Document Type

Technical Report

Publication Date

11-2019

Keywords

Turbidity, total dissolved solids, sulfate, chloride, water quality standard, watershed management

Abstract

The West Fork of the White River (WFWR) watershed in northwest Arkansas is a trans-ecoregion watershed and is experiencing land-use changes, especially in the downstream portion of the watershed. The entire 54-km long river has been on the State’s 303(d) list of impaired waterbodies for turbidity, total dissolved solids (TDS), and sulfate for many years. The purpose of this study was to identify which part(s) of the river fail to meet applicable water quality standards (WQS) and to investigate possible sources of pollutants, whether human-caused or naturally occurring. Water samples were collected once or twice a month at 9 sites along the WFWR from June 2014 through June 2018 and analyzed for turbidity, TDS, sulfate, and chloride. Median turbidity values ranged from 1.8 to 10.8 NTU and generally increased from upstream to downstream (p<0.05). TDS, sulfate, and chloride also increased from upstream to downstream (p<0.05), with median concentrations ranging from 40.8 to 151.3 mg/L, 3.5 to 27.9 mg/L, and 3.2 to 5.5 mg/L, respectively. Human development (urban plus pasture land use) also increases in the watershed from upstream (19%) to downstream (39%). The two most downstream sites exceeded the limit for turbidity and TDS in over 40% of the samples collected, thus violating the applicable WQS. Sulfate concentrations exceeded the limit in over 60% of samples collected from the 5 most downstream sites, where the underlying geology becomes more limestone and shale dominant, a potentially important source of sulfate. In addition to analyzing water quality in the WFWR, we looked at a larger dataset of 119 sites in the Boston Mountains and Ozark Highlands ecoregions, compiled from the Arkansas Department of Environmental Quality online database. Turbidity, TDS, sulfate, and chloride concentrations were all significantly greater in the Ozark Highlands than the Boston Mountains ecoregion (p<0.05). Our data suggest that there are likely human and natural sources of elevated constituent concentrations in the WFWR, and water resource managers should consider these variables when reviewing assessment methodologies or targeting areas for remediation activities.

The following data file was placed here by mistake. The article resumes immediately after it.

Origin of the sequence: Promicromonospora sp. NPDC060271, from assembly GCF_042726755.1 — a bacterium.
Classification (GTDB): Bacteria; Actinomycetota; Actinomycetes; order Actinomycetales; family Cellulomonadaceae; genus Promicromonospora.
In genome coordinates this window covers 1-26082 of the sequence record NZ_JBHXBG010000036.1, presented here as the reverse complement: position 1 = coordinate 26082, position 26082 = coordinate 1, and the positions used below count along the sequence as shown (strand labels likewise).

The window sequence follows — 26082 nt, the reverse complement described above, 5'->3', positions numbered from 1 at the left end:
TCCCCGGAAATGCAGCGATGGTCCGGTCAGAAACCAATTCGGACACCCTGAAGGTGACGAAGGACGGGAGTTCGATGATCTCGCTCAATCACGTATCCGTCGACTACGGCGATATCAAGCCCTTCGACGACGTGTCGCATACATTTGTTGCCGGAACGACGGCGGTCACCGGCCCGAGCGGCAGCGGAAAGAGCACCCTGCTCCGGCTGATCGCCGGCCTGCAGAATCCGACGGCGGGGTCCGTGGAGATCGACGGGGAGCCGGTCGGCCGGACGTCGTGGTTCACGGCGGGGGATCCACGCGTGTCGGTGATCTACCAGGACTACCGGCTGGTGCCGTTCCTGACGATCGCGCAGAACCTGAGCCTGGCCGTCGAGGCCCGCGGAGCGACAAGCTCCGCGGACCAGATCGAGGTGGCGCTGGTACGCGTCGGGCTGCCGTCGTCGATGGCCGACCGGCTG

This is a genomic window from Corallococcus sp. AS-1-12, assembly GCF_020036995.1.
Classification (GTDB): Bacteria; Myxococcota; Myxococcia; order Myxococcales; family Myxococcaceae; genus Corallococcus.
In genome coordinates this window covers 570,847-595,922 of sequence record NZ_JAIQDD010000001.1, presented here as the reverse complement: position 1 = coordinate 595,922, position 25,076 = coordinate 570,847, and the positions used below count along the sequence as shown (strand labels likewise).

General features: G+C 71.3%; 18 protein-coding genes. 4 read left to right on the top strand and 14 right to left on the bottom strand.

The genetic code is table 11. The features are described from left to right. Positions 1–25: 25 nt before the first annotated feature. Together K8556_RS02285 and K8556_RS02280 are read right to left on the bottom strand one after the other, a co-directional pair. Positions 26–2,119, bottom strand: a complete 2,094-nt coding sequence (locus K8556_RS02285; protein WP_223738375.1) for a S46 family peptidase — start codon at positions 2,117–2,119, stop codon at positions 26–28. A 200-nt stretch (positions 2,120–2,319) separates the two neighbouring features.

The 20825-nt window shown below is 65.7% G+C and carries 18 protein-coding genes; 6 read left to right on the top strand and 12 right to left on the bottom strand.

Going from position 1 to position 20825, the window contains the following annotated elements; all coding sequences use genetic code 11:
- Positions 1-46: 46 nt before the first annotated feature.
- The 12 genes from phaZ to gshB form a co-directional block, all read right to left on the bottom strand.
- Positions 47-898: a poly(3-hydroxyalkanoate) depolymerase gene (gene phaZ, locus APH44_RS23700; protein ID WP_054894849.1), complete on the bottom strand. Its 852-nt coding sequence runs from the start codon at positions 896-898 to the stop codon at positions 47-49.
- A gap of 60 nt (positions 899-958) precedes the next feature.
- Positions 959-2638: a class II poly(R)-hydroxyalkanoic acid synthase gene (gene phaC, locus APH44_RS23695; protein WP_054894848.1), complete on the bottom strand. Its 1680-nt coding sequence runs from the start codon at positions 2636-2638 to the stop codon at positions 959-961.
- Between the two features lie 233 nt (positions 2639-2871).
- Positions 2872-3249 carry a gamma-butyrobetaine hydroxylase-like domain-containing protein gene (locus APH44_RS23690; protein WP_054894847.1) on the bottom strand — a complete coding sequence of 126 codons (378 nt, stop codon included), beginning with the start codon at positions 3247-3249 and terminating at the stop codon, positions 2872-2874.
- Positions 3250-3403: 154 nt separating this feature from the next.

Report Number

MSC388

Page

15

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